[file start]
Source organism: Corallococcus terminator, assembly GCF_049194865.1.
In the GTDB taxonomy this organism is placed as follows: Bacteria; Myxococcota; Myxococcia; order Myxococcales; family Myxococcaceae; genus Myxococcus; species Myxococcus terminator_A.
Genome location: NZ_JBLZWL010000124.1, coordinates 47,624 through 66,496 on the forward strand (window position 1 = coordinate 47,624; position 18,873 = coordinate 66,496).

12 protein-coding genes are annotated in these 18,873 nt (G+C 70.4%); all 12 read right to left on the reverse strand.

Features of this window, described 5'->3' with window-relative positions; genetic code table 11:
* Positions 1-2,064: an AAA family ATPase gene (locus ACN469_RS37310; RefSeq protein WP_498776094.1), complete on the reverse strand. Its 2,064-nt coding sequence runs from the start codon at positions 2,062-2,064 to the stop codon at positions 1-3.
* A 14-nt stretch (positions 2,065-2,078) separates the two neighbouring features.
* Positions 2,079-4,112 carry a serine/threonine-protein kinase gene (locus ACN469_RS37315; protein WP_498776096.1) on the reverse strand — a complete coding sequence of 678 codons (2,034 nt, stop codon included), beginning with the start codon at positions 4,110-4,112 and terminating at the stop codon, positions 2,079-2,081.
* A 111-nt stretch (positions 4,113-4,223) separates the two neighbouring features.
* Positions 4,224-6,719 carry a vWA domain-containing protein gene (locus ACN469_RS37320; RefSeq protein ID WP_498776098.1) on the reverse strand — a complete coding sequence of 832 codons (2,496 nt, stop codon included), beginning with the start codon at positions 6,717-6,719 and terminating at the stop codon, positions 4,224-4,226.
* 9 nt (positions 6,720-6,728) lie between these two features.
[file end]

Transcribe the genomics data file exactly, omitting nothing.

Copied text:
Source organism: Corallococcus terminator, assembly GCF_049194865.1.
In the GTDB taxonomy this organism is placed as follows: Bacteria; Myxococcota; Myxococcia; order Myxococcales; family Myxococcaceae; genus Myxococcus; species Myxococcus terminator_A.
Genome location: NZ_JBLZWL010000124.1, coordinates 47,624 through 66,496 on the forward strand (window position 1 = coordinate 47,624; position 18,873 = coordinate 66,496).

12 protein-coding genes are annotated in these 18,873 nt (G+C 70.4%); all 12 read right to left on the reverse strand.

Features of this window, described 5'->3' with window-relative positions; genetic code table 11:
* Positions 1-2,064: an AAA family ATPase gene (locus ACN469_RS37310; RefSeq protein WP_498776094.1), complete on the reverse strand. Its 2,064-nt coding sequence runs from the start codon at positions 2,062-2,064 to the stop codon at positions 1-3.
* A 14-nt stretch (positions 2,065-2,078) separates the two neighbouring features.
* Positions 2,079-4,112 carry a serine/threonine-protein kinase gene (locus ACN469_RS37315; protein WP_498776096.1) on the reverse strand — a complete coding sequence of 678 codons (2,034 nt, stop codon included), beginning with the start codon at positions 4,110-4,112 and terminating at the stop codon, positions 2,079-2,081.
* A 111-nt stretch (positions 4,113-4,223) separates the two neighbouring features.
* Positions 4,224-6,719 carry a vWA domain-containing protein gene (locus ACN469_RS37320; RefSeq protein ID WP_498776098.1) on the reverse strand — a complete coding sequence of 832 codons (2,496 nt, stop codon included), beginning with the start codon at positions 6,717-6,719 and terminating at the stop codon, positions 4,224-4,226.
* 9 nt (positions 6,720-6,728) lie between these two features.